It is a judgment maimed and most imperfect
That will confess perfection so could err.
Against all rules of nature, and must be driven
To find out practices of cunning hell
Why this should be. I therefore vouch again
That with some mixtures powerful o’er the blood
Or with some dram, conjured to this effect,
He wrought upon her.
(Othello by William Shakespeare)
Desdemona’s father Brabantio doubts that she could have fallen in love with Othello through natural means. Thus, he questions Othello’s methods and character, guessing that Othello used “some mixtures” or “some dram” to make her fall in love. His arguments are unfounded, and Desdemona disabuses him of his biases.
“Hester Prynne,” said [Governor Bellingham], fixing his naturally stern regard on the wearer of the scarlet letter, “there hath been much question concerning thee, of late. The point hath been weightily discussed, whether we, that are of authority and influence, do well discharge our consciences by trusting an immortal soul, such as there is in yonder child, to the guidance of one who hath stumbled and fallen, amid the pitfalls of this world. Speak thou, the child’s own mother! Were it not, thinkest thou, for thy little one’s temporal and eternal welfare, that she be taken out of thy charge, and clad soberly, and disciplined strictly, and instructed in the truths of Heaven and earth? What canst thou do for the child, in this kind?”
(The Scarlet Letter by Nathaniel Hawthorne)
This is an interesting ad hominem example in that it’s not necessarily fallacious reasoning. Governor Bellingham is certainly being unfair to Hester Prynne and using arguments about her character against her. Thus, this could be considered abusive or ad feminam. However, the argument in question is whether Hester Prynne is a fit mother to raise a child in the church, and thus in this case the Puritans of the day would consider argument based on Prynne’s moral character to be quite relevant.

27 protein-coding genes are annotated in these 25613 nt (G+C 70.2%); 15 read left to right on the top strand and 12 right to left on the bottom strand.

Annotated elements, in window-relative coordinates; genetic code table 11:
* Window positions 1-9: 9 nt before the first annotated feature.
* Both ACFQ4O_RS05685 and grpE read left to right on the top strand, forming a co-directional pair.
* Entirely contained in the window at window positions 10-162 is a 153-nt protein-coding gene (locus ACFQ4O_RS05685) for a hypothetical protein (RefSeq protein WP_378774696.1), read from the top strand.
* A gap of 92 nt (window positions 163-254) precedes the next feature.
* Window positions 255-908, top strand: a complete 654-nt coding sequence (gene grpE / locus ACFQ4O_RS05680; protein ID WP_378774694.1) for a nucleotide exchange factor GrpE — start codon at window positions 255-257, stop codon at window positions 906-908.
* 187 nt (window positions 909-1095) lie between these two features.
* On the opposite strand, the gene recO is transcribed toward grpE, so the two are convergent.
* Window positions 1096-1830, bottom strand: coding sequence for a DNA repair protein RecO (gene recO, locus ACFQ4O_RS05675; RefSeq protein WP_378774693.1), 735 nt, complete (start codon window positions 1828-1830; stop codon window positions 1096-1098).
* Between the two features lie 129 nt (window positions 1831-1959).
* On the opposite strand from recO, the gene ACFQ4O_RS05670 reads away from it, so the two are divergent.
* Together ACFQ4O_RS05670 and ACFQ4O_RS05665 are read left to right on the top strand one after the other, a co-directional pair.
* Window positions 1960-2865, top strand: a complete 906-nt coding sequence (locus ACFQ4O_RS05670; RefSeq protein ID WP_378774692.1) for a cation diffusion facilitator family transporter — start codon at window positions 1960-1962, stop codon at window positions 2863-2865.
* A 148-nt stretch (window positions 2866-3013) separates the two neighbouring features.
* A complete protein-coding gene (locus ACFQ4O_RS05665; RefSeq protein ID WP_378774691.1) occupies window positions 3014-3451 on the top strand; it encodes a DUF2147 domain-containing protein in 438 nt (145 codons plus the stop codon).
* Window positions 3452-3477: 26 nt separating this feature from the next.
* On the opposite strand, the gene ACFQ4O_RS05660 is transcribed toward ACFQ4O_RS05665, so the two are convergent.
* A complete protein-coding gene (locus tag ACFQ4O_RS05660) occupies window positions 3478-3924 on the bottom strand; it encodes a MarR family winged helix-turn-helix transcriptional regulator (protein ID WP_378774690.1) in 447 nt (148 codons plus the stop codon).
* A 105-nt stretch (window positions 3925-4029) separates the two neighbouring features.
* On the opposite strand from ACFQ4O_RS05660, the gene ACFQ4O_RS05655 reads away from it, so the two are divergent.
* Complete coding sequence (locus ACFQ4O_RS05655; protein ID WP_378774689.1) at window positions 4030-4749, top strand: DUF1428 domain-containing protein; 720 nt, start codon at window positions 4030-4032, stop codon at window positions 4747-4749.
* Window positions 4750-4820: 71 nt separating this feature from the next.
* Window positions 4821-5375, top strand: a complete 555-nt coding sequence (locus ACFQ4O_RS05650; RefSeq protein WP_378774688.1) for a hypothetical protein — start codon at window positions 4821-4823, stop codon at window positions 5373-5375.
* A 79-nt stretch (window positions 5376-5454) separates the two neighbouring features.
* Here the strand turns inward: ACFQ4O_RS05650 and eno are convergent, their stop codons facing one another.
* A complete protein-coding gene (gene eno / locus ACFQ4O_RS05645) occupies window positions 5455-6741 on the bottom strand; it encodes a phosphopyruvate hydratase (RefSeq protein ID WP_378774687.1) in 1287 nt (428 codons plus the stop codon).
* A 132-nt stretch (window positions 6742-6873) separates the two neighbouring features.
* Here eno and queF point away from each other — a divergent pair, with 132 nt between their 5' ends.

As [Tom] left the room again [Daisy] got up and went over to Gatsby and pulled his face down kissing him on the mouth.
“You know I love you,” she murmured.
“You forget there’s a lady present,” said Jordan.
Daisy looked around doubtfully.
“You kiss Nick too.”
“What a low, vulgar girl!”
“I don’t care!” cried Daisy…
(The Great Gatsby by F. Scott Fitzgerald)
This is a light example of tu quoque reasoning. When Jordan Baker professes to be embarrassed to witness Daisy and Jay Gatsby together, Daisy retorts that Jordan kisses Nick too. This is irrelevant, as neither Jordan nor Nick is married, unlike Daisy. The impropriety of Daisy’s actions has nothing to do with the courtship between Jordan and Nick.
“And so a quiet, respectable, humble Negro who had the unmitigated temerity to ‘feel sorry’ for a white woman has had to put his word against two white people. I need not to remind of their appearance and conduct on the stand—you saw them for yourselves. The witness for the state, with the exception of the sheriff of Maycomb County, have presented themselves to you gentlemen, to this court, in the cynical confidence that their testimony would not be doubted, confident that you gentlemen would go along with them on the assumption—the evil assumption—that all Negroes lie, that all Negroes are basically immoral beings, that all Negro men are not to be trusted around our women, an assumption that one associates with minds of their calibre.”
(To Kill a Mockingbird by Harper Lee)
In his closing speech to the court, Atticus Finch points out the unfair ad hominem arguments being used against his client, Tom Robinson. The prosecution used arguments that involved, as Atticus says, “the evil assumption—that all Negroes lie, that all Negroes are basically immoral beings, that all Negro men are not to be trusted around our women, an assumption that one associates with minds of their calibre.” As a lawyer, Atticus had put up with many types of arguments in his career, and loathed the illogical and fallacious reasoning that his opponents used.